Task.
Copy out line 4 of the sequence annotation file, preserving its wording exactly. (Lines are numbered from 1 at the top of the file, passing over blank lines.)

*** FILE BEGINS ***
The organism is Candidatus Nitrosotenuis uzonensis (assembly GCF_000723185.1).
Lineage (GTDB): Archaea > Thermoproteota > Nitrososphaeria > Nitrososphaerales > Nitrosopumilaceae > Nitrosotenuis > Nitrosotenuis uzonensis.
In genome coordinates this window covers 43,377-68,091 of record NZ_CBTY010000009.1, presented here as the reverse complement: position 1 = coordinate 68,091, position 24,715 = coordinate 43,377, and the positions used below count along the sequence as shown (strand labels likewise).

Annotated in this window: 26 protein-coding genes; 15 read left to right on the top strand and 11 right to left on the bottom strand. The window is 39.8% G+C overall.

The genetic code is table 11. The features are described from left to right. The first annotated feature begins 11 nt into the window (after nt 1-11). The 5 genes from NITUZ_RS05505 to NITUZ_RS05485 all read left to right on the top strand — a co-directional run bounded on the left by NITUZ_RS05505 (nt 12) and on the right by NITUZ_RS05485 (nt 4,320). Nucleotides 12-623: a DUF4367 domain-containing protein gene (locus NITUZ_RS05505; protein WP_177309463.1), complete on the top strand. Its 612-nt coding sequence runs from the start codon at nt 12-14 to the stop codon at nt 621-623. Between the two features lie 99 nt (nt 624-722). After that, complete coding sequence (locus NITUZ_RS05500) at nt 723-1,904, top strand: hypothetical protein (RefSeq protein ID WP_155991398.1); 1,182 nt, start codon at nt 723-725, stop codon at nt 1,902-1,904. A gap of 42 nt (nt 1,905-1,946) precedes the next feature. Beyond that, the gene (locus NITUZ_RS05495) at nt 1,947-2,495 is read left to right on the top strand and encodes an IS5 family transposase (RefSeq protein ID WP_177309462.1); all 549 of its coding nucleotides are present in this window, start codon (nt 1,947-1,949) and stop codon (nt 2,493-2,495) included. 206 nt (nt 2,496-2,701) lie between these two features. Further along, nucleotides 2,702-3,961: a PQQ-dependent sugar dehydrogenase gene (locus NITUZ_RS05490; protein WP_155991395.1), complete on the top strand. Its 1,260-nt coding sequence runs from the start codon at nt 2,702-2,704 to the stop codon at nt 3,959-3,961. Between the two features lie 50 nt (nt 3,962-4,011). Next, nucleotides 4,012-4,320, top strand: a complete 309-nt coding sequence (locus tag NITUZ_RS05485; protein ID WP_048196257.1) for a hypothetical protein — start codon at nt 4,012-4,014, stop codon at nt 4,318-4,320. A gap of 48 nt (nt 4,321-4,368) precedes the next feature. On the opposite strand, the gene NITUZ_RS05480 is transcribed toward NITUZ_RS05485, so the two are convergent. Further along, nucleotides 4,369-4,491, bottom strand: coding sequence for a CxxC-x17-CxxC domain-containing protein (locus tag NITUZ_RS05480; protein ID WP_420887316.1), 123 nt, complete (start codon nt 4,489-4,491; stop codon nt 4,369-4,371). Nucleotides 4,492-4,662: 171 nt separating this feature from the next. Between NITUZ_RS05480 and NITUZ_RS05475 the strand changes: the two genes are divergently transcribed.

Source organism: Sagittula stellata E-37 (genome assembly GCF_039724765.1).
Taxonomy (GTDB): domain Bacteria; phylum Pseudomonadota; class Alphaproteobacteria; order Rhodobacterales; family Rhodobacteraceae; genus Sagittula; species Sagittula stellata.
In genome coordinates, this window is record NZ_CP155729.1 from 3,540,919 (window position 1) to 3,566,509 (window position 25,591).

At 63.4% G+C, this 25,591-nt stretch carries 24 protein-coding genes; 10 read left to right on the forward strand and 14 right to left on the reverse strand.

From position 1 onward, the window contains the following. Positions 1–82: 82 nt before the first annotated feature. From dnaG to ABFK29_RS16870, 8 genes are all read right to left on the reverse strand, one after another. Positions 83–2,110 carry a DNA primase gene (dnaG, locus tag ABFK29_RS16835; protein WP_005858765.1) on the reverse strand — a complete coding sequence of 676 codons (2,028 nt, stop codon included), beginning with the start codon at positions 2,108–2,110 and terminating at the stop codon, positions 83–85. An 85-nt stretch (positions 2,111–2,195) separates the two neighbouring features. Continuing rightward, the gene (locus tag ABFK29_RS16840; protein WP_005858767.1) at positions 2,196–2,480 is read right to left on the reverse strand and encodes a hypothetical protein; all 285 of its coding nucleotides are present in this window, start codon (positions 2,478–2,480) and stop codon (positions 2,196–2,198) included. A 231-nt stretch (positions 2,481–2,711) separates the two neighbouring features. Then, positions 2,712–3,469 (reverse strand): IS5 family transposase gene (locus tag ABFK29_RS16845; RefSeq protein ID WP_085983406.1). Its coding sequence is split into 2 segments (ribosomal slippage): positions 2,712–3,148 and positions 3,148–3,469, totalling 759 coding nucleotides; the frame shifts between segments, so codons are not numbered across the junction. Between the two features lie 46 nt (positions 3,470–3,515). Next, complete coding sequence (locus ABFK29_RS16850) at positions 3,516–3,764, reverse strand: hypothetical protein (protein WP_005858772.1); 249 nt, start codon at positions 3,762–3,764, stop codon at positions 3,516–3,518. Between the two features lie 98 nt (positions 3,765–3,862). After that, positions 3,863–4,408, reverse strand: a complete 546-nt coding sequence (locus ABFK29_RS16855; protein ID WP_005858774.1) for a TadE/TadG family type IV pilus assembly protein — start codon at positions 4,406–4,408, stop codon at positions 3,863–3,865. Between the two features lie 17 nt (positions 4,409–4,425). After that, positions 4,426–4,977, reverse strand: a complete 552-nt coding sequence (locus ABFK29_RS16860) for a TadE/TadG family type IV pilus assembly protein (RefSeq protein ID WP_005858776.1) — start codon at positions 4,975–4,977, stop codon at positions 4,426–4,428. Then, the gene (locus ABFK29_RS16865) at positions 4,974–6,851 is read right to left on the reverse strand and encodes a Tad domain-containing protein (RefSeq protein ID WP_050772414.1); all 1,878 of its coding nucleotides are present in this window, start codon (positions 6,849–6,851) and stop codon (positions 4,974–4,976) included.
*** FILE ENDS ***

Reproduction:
Annotated in this window: 26 protein-coding genes; 15 read left to right on the top strand and 11 right to left on the bottom strand. The window is 39.8% G+C overall.